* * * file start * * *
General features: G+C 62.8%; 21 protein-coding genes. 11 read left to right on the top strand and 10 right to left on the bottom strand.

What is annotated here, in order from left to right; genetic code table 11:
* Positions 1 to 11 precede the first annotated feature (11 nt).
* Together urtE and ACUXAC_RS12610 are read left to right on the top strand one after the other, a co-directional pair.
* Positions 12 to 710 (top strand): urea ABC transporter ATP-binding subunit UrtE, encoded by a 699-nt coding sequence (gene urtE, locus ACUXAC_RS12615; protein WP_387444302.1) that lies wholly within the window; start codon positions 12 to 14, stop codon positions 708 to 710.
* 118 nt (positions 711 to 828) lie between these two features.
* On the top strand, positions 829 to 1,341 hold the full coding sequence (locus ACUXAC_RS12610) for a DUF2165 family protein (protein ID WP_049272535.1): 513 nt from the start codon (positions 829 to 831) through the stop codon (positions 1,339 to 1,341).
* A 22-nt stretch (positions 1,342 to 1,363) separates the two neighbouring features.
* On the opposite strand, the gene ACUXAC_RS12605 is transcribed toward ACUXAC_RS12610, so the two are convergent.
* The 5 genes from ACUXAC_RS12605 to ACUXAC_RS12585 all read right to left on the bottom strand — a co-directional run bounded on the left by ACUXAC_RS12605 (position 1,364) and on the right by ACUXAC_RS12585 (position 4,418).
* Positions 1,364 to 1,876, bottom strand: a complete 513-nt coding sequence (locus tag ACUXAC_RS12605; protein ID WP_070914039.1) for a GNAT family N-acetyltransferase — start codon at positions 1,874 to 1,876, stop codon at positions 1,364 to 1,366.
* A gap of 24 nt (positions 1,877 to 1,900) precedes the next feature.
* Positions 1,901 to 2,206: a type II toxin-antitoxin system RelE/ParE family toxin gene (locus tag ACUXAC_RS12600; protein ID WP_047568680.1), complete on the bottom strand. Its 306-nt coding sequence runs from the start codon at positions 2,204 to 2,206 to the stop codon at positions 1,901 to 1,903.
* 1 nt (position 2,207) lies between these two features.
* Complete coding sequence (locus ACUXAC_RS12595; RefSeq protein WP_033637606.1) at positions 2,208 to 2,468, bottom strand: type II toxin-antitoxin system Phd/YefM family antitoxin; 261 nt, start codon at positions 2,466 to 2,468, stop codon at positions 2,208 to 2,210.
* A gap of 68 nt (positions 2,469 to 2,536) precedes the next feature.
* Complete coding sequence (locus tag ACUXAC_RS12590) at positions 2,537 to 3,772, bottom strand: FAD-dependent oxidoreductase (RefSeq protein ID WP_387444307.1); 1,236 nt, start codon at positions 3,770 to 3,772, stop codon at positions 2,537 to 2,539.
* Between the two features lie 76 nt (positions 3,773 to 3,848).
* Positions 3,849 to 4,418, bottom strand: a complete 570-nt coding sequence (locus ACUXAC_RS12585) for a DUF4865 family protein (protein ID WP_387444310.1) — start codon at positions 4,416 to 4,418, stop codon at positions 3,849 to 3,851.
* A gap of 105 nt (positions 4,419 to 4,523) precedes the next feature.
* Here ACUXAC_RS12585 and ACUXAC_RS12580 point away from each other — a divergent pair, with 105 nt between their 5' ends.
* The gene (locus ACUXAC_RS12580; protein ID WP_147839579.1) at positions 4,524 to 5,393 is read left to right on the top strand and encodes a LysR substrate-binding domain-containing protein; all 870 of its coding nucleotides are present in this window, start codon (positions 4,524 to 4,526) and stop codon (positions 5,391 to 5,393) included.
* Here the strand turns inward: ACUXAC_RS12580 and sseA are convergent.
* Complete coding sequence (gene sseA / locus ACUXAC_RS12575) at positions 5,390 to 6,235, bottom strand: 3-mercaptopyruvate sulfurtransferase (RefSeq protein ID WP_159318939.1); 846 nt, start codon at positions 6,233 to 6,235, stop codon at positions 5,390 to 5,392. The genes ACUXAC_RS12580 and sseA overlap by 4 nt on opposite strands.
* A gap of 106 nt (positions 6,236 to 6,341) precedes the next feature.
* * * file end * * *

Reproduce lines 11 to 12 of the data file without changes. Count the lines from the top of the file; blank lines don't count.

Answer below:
* Positions 1,364 to 1,876, bottom strand: a complete 513-nt coding sequence (locus tag ACUXAC_RS12605; protein ID WP_070914039.1) for a GNAT family N-acetyltransferase — start codon at positions 1,874 to 1,876, stop codon at positions 1,364 to 1,366.
* A gap of 24 nt (positions 1,877 to 1,900) precedes the next feature.